But for the most part, I've hired good people and figured out how to keep them. I find the hiring process to be fascinating. I recently had to replace the head of a department that wasn't performing well. The beauty of the hiring process is that I got to hear how more than a dozen quality candidates would run this department, which helped me learn more about the different ways to accomplish the same tasks.
Despite all the circumstances surrounding the team that Babby inherited in 2010, the bottom line is that the team's on-court performance has completely regressed in just about every way that has to do with general managing and coaching.
The Suns are in good salary cap shape and they have extra draft picks to work with. That's Lon's doing. He's the one that works the deals.
But the talent is lacking, which points the finger at the talent evaluator and his staff. And even more telling, the skill sets of the players brought in by Blanks do not mesh with the mindset and demands of the hand-picked coach. Hand-picked Michael Beasley, the Morri and Marshall, to be specific, are not dive-on-the-floor, get-in-your-grill energy guys that hand-picked Lindsey Hunter can count on for 48 minutes of effort. They never had that reputation before being acquired and likely never will.
The coaching staff, three years into Lance Blanks' tenure, is lacking. Blanks replaced the incumbent coach with a rookie whose most obvious skillset is to demand and try to coach effort, an uphill battle with the roster that Blanks advocated. Not surprisingly, Hunter has not succeeded in this short season. The Suns just snapped a 10-game losing streak and are guaranteed the second-worst record in the franchise 40+ year history.
Every player and coach on this team is the choice of current front office, and the guy most responsible for evaluating and recommending talent is Lance Blanks.
While Lon and Lance may have a good working relationship, and while Lance may be really good at explaining his plan to Lon, the execution just is not there.
The only reason the Suns are looking forward to high draft picks rejuvenating the talent base is because the team is so bad. Yet Lance Blanks didn't even want those high picks. From an interview with KTAR in January, Blanks said he thought the talent on the team would get them competing for the playoffs. Competing for the playoffs would have the Suns getting another mid-first draft pick - not a superstar they so desperately need.
Sure, it's a transition period. I get that. And maybe Blanks deserves a longer chance for that reason. But nothing he's done so far makes him a superstar. And the Suns need a superstar.
Lance Blanks needs to be thanked for his service and told it just didn't work out.
Lon Babby then needs to, if he hasn't started already, scour his favorite players (from his agent days, if nothing else) and other team Presidents/GMs for their recommendation on the next up-and-coming superstar GM. The next Sam Presti. The next Masai Ujiri. The next Dell Demps. The next Dennis Lindsey. The next Rob Hennigan. And so on.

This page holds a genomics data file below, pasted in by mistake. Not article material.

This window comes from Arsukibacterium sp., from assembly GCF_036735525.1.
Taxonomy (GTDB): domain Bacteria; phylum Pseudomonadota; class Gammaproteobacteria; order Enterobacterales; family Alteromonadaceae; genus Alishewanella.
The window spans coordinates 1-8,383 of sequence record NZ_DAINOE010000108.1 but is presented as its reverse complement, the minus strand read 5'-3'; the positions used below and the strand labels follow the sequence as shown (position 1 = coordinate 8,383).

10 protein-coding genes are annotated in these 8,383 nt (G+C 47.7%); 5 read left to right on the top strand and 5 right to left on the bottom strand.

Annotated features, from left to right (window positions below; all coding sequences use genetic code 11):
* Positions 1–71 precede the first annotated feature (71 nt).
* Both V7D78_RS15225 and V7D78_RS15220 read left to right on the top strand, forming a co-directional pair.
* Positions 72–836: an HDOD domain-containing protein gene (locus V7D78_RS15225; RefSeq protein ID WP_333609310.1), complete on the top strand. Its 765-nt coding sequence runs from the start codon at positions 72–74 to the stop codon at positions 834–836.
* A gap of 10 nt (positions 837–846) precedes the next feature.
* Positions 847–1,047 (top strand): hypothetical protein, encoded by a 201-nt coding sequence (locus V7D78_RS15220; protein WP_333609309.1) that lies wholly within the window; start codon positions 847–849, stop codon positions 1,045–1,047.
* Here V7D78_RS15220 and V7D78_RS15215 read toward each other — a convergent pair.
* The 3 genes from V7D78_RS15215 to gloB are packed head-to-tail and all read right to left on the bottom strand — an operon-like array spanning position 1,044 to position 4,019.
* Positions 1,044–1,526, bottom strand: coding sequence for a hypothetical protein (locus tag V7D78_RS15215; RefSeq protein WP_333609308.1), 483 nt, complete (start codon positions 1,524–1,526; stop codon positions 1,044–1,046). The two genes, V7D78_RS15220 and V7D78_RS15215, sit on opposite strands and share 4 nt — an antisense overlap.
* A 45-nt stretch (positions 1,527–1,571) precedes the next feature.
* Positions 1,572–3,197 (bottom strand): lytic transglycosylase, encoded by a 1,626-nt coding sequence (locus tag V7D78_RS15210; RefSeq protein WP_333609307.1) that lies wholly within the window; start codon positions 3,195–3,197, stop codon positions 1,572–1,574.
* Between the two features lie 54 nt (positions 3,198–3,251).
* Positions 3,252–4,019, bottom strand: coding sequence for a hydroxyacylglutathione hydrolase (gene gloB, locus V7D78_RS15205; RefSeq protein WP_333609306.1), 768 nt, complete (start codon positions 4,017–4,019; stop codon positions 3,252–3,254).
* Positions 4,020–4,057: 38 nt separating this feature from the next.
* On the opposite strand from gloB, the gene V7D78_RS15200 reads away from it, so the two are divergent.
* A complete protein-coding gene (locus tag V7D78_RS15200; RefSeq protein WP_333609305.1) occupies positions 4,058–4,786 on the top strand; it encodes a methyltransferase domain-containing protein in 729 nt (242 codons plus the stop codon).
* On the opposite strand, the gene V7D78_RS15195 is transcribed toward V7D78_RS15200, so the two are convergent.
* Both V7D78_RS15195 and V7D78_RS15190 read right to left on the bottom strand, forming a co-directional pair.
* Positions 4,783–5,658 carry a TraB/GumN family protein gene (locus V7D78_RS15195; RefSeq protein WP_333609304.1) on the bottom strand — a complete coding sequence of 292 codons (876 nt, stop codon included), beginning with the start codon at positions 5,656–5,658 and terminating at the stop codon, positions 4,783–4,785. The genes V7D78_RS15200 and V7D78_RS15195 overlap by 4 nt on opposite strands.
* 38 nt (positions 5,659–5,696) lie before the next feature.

Let's remember that Babby's other strong candidates for GM in the summer of 2010 were Dell Demps (since lauded as GM in New Orleans) and Dennis Lindsey (since taken over as GM in Utah). Neither guy worked out for Phoenix in it's once-unique structure of a cap guy at the helm between the owner and the GM, and Lance Blanks was eventually hired. All came from the San Antonio tree.
Lon needs to look high and low for that next superstar at GM. The great thing about searching for that guy is hearing how each of the candidates would take Lon's building blocks and move forward. The team needs a GM with a clear and executable vision of the future, to shape the personality of the team and find new superstars to take the court. There are a lot more building blocks here now (high draft pick, cap space) than there were in 2010 for the right superstar GM to shape a team.
It's not that I have any feeling one way or another about Lance Blanks as a person or as a professional. I don't even know the guy, so I recognize this is an uninformed recommendation. Maybe I'm all wrong focusing on Blanks here, but someone has to pay for the team's current position. You can't all be doing a bang-up job when you're the worst in the entire Western Conference.
Sometimes, for the greater good, you have to make a decision you don't like.
Once a new GM is in place, that GM should hire the head coach, who will hire staff. The staff should be a group of guys who know how to develop young players because that's exactly what the Suns will have on their roster.
This does not preclude Lindsey Hunter from winning the job by any means. Hunter can, and should, get an interview with the new GM and Babby for the HC position. He should show up ready to talk exactly about what he will do with each player next year, what holes need to be filled with new personnel and how his offense and defensive schemes will take the best advantage of his personnel's skills.
The pieces are in place to make all this happen. The situation is ripe for turnover, with Babby leading that charge. The right talent evaluator could do wonders with this opportunity and the right coaching staff could develop the youth that really wants to develop.
Babby needs one or both of them to be a superstar.
That's what a guy sitting on his couch drinking coffee would do, anyway.